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Spherical Lenses – Definition, Terms Related to Spherical Lenses

Aug 22, 2022
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Spherical Lenses 

key concepts Spherical Lenses

introductionIntroduction

All transparent materials refract light. For example, a glass slab refracts light. There are many other commonly found objects in our surroundings that also refract light, such as the glass bodies of a magnifying glass, the glass body of the spectacles, the binoculars etc. These objects when touched are not of uniform thickness like a glass slab, but  have varying thickness. Some are thicker in the middle and thinner towards the edges and vice versa. These transparent objects are called lenses. In this section we will be throwing some light on the way these lenses refract light. 

biosphereExplanation

Spherical lenses: 

A transparent material bound by two surfaces of which one or both surfaces are spherical, forms a lens. They are widely used in spectacles, microscopes and telescopes.  

A transparent material bound by two bulged out spherical surfaces is called a biconvex lens or simply convex lens. A transparent material bound by two curved in spherical surfaces is called a biconcave lens or simply concave lens. A convex lens is thicker in the middle and thinner towards the edges. However, a concave lens is thinner in the middle and thicker towards the edges. 

Terms related to spherical lenses: 

  • Both concave and convex lenses have two curved surfaces, each of which forms a part of a sphere. The centers of these spheres are called the centers of curvature of the surfaces, C1 and C2
  • An imaginary straight line passing through the two centers of curvature of a lens is called its principal axis
  • The central point of a lens is called its optic center (O)
  • The diameter of the circular outline of a lens is called its aperture.  
  • When a parallel beam of light falls on a convex lens, it converges to a point after refraction. This point F is called the focal point or focus of a convex lens. As a parallel beam of light converges to a point after refraction through a convex lens, it is also called a converging lens
  • When a parallel beam of light falls on a concave lens, it diverges in such a way that it appears to diverge from a point (F) after refraction. This point F is called the focal point or focus of a concave lens. As a parallel beam of light diverges after refraction through a concave lens, it is also called a diverging lens
Converging
Diverging lenses 

  • A lens has two principal foci represented by F1 and F2.  
  • The distance of the optical center from F1 or F2 represents the focal length (f) of the lens. 
  • The distance of the optical center from C1 or C2 represents the radius of curvature (R) of the lens.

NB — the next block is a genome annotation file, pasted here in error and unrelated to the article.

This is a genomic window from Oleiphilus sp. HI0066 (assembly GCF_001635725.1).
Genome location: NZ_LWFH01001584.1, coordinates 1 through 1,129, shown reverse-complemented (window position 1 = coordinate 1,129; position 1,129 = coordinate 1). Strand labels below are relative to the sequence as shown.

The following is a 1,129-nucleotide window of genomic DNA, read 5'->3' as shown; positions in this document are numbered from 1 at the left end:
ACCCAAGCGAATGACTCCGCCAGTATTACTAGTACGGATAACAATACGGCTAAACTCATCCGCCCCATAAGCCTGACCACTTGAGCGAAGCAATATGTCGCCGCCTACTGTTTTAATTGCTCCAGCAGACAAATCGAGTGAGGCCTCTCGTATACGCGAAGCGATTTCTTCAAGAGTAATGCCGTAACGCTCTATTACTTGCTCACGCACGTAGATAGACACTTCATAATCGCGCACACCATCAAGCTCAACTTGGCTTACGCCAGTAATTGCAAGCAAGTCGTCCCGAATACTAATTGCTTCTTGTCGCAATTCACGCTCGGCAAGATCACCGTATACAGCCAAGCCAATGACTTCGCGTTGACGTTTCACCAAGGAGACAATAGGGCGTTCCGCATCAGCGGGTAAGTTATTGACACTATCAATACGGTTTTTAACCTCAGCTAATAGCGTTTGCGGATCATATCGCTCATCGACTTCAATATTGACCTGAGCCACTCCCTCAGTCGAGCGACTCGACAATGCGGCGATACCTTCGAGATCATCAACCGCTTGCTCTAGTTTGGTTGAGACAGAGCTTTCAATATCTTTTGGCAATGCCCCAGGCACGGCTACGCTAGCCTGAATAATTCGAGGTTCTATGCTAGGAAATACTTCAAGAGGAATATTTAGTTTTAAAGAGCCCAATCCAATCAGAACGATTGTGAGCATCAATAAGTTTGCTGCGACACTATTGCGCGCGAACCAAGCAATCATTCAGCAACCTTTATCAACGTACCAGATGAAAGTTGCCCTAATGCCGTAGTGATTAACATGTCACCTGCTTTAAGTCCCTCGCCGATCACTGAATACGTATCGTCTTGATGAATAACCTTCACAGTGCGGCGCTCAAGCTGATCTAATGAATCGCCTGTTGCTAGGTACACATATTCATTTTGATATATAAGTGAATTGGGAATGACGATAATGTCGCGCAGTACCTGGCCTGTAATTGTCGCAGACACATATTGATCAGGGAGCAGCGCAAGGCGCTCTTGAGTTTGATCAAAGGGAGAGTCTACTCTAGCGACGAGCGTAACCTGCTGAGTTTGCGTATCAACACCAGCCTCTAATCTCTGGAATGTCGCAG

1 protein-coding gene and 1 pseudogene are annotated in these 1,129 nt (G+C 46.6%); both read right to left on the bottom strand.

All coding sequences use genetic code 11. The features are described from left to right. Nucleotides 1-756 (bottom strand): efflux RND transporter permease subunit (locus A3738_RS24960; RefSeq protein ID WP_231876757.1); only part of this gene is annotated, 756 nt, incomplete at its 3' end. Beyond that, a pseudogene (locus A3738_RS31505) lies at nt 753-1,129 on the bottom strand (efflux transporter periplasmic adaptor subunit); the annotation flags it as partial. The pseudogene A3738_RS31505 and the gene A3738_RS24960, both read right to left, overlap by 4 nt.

[Fig 9.2: Two principal foci of lenses]  lens 1
Two principal foci of lenses

parallel

Relationship between R and f: 

The radius of curvature of a spherical lens is twice the focal length of the lens. 

That is, R = 2f 

Comparison between refraction through glass slab and spherical lenses: 

  • The incident rays and the emergent rays are not parallel to each other unlike refraction through a glass slab. 
  • The light ray in the middle passes through the optic center, hence it goes without any deviation from its usual path similar to the normal incidence during refraction through a glass slab. 

Summary

  1. Lenses are transparent objects made up of a transparent material such as glass
    and clear plastic. They are widely used in spectacles, microscopes and telescopes.
  2. A convex lens is thicker in the middle and thinner towards the edges. However, a
    concave lens is thinner in the middle and thicker towards the edges.
  3. The centers of the spheres of origin of the surfaces are called their centers of
    curvatures.
  4. An imaginary straight line passing through the two centers of curvature of a lens
    is called its principal axis. The central point of a lens is called its optic center (O).
  5. The diameter of the circular outline of a lens is called its aperture.
  6. The point where a parallel beam of light converges after passing through a convex
    lens or the point from where a parallel beam of light appears to diverge after
    passing through a concave lens is called their focal points or focus.
  7. The distance between the focus and the optic center is called the focal length of a
    lens.
  8. The focal length and the radius of curvature of a lens are related as, R=2f.
  9. A convex lens can be used to light up a fire by concentrating the sun’s rays onto its
    focal point.
parallel

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